On Our Way to Sacramento

Going to visit those ever so missed Grands (and their parents) who moved to Sacramento area near the end of August. OH HAPPY DAY!

On our way south we have stopped in Eugene Oregon (Oregon — where there is no sales tax, and they pump your gas!) to take our folding Bike Fridays to where they were born — the Bike Friday factory. As folding bikes, they are easier to take with us on camping and other travel adventures, so we are having ours “electrified”. Now they too will be pedal assist electric bikes, but with the option of not using the motor (replacing the motorized front wheel with the regular one) with no extra drag as on the BULLS bikes.

Too much information here, let’s move on.

Susan found us an Air B&B in Eugene for the two (or maybe 3) nights we would be here waiting for our bikes to have their overhaul. It is difficult to impossible to get a good photo of the house as it is somewhat like being in a tree house. Susan met the young owners while unpacking some of our stuff and says they are really nice people.

After dropping off the bikes, we wandered around looking for — guess what! – outdoor shops and bike shops. Recall — no sales tax. After we found and purchased a few items we could not live without, it was dinner time, time to retire to our B&B (I cannot yet figure out what the second B stands for), time to watch a video on Susan’s computer, and time to go to bed.

Next day:

A bike ride! YAY! We drove the 30 miles south to the town of Cottage Grove to bike the Covered Bridges tour. We did not dance but we could have. We had sandals.

After parking the van at Bohemia Park, I did some practice loops in the large parking lot. Though I have been biking a lot, this would be my first time on my electric bike since my accident on May 28th. Remember that? I was a little uncomfortable at first pedal, was jerky at stopping, and needed lots of space around me. I gradually became accustomed to the feel and off we went.

Crossing the street from the park is the beginning of the Row (sounds like ‘cow’) Rider Trail that would take us to see four covered bridges.

Starting from town the trail was typically boring as there was not much to see. But soon it opened up a bit to some farmland, the lake and other views.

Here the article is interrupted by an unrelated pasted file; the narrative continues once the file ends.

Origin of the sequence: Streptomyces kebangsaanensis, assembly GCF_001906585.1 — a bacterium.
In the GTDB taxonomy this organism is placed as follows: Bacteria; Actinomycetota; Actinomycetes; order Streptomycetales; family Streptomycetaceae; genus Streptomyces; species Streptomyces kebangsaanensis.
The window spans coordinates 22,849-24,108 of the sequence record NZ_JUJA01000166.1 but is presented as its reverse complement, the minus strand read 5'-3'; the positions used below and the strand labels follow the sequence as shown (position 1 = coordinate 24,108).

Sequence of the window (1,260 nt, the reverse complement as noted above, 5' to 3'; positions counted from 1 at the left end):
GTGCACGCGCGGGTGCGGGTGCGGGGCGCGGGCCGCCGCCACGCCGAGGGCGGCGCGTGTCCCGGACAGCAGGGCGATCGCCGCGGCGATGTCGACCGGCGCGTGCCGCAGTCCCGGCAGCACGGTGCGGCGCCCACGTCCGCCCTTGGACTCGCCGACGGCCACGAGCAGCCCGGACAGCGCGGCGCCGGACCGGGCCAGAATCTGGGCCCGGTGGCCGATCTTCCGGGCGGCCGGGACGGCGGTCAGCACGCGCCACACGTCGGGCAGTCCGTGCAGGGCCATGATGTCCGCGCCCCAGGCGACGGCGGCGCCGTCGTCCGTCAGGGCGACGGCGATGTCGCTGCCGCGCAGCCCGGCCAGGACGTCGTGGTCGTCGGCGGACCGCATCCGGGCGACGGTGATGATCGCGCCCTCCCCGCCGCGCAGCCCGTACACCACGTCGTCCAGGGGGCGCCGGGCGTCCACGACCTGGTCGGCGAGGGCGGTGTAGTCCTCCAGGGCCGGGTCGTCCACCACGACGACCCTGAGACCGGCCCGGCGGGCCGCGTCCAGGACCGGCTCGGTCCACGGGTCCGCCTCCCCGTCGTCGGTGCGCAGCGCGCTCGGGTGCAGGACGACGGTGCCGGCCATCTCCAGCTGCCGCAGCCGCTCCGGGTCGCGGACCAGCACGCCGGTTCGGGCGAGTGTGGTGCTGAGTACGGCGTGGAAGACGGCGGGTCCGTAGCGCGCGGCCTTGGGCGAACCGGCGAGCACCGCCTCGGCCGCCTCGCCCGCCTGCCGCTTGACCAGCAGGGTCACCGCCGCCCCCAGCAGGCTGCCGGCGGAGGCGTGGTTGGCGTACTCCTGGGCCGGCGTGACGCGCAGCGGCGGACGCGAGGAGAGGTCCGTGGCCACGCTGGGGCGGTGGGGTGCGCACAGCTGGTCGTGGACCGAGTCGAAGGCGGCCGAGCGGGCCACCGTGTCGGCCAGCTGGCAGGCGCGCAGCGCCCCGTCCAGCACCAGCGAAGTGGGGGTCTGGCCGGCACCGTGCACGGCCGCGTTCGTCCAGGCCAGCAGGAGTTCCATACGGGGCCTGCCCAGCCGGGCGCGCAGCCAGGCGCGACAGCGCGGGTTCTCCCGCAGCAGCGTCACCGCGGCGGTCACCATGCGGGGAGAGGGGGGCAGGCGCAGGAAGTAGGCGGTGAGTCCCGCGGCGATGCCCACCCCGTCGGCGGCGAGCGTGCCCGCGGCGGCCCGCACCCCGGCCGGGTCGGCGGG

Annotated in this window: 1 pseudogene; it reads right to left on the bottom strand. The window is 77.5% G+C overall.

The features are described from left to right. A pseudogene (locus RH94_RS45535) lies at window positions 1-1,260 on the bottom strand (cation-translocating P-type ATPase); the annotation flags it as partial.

Eventually we got to our first bridge, built in 1925. Although this bridge was open for us to ride on, it is closed at the other end so is not a usable bridge.

Finally we got our first view of the lake. I do not know the name of this lake, but there is a dam at one end.

In the 1940s a small town of 450 people was moved. The Dorena Dam was one of several dams constructed at that time to prevent flooding of the Willamette River basin. The railroad tracks were also removed and the rail bed is now the Row River Recreational Trail. Read about it here, and look closely at the bottom sentence of how Row River got its name.

The dam is down there…

The other end of the lake…

We had almost an interesting encounter along the trail. Fortunately I avoided eye contact.

We started seeing these signs that said ‘Row River Trail closed ahead’. We met very few others along the trail but no one indicated a closure, and we could not see any actual closures so we kept on — for at least another eight or nine miles until…

Looking at our insufficient bike map we could not tell if the road up there would parallel the trail or go off into the wilderness. With Susan’s gps and my asking an exercise walker, we determined that the Row River Road would skirt the construction and take us to where we needed to be. No shoulder on this road had me a bit concerned at first glance. But we soldiered on and had not one car on the road in the two mile ride to rejoin the trail (through a broken fence line).

The road did parallel the trail and as we looked down on it, we could see the huge hole with a tractor working to repair damage on the trail. Good work folks.

Where we left the trail to continue the loop on Shoreview Drive we got to bridge #2.

It looked big and beautiful as it crossed over the river… but was under construction. Nice to know that these bridges are being saved and will stay around for the future.

The next two bridges would come up soon after. The first one is also closed to traffic, even foot traffic. It crosses a short distance over a small river arm.

Near to town was our final bridge and the only one that was in use for traffic. Bike traffic as well as automobile traffic.

A few short miles back on the trail and we were at the finish of this fine day. Yesterday we had lots of rain and could not determine what today would bring. It brought lots of blue sky amongst some clouds that cleared later in the afternoon to allow us some beautiful sunshine.

Entering back into the town of Cottage Grove, and near our parked van, there was this to greet us.

Beautiful end to a beautiful day. And a very successful day on my electric bike ;’-)

2 thoughts on “On Our Way to Sacramento”

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